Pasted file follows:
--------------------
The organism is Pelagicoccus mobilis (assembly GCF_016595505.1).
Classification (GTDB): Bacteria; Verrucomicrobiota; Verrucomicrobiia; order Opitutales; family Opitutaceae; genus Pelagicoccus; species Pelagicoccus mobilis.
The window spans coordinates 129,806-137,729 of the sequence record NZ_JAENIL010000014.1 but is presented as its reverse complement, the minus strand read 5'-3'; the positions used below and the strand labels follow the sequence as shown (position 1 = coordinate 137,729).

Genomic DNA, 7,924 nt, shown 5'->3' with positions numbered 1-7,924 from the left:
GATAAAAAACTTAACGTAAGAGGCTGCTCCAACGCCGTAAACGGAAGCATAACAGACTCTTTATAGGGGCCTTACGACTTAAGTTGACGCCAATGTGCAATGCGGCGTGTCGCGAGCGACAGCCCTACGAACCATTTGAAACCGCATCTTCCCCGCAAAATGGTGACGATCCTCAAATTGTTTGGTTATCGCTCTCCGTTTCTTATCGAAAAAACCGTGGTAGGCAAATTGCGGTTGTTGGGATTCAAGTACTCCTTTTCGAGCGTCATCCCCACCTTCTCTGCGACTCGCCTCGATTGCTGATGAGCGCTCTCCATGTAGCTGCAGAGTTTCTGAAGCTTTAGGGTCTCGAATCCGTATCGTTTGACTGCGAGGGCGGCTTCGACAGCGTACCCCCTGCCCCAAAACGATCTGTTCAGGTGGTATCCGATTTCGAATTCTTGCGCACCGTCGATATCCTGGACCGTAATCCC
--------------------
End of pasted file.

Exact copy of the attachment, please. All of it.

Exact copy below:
The organism is Pelagicoccus mobilis (assembly GCF_016595505.1).
Classification (GTDB): Bacteria; Verrucomicrobiota; Verrucomicrobiia; order Opitutales; family Opitutaceae; genus Pelagicoccus; species Pelagicoccus mobilis.
The window spans coordinates 129,806-137,729 of the sequence record NZ_JAENIL010000014.1 but is presented as its reverse complement, the minus strand read 5'-3'; the positions used below and the strand labels follow the sequence as shown (position 1 = coordinate 137,729).

Genomic DNA, 7,924 nt, shown 5'->3' with positions numbered 1-7,924 from the left:
GATAAAAAACTTAACGTAAGAGGCTGCTCCAACGCCGTAAACGGAAGCATAACAGACTCTTTATAGGGGCCTTACGACTTAAGTTGACGCCAATGTGCAATGCGGCGTGTCGCGAGCGACAGCCCTACGAACCATTTGAAACCGCATCTTCCCCGCAAAATGGTGACGATCCTCAAATTGTTTGGTTATCGCTCTCCGTTTCTTATCGAAAAAACCGTGGTAGGCAAATTGCGGTTGTTGGGATTCAAGTACTCCTTTTCGAGCGTCATCCCCACCTTCTCTGCGACTCGCCTCGATTGCTGATGAGCGCTCTCCATGTAGCTGCAGAGTTTCTGAAGCTTTAGGGTCTCGAATCCGTATCGTTTGACTGCGAGGGCGGCTTCGACAGCGTACCCCCTGCCCCAAAACGATCTGTTCAGGTGGTATCCGATTTCGAATTCTTGCGCACCGTCGATATCCTGGACCGTAATCCC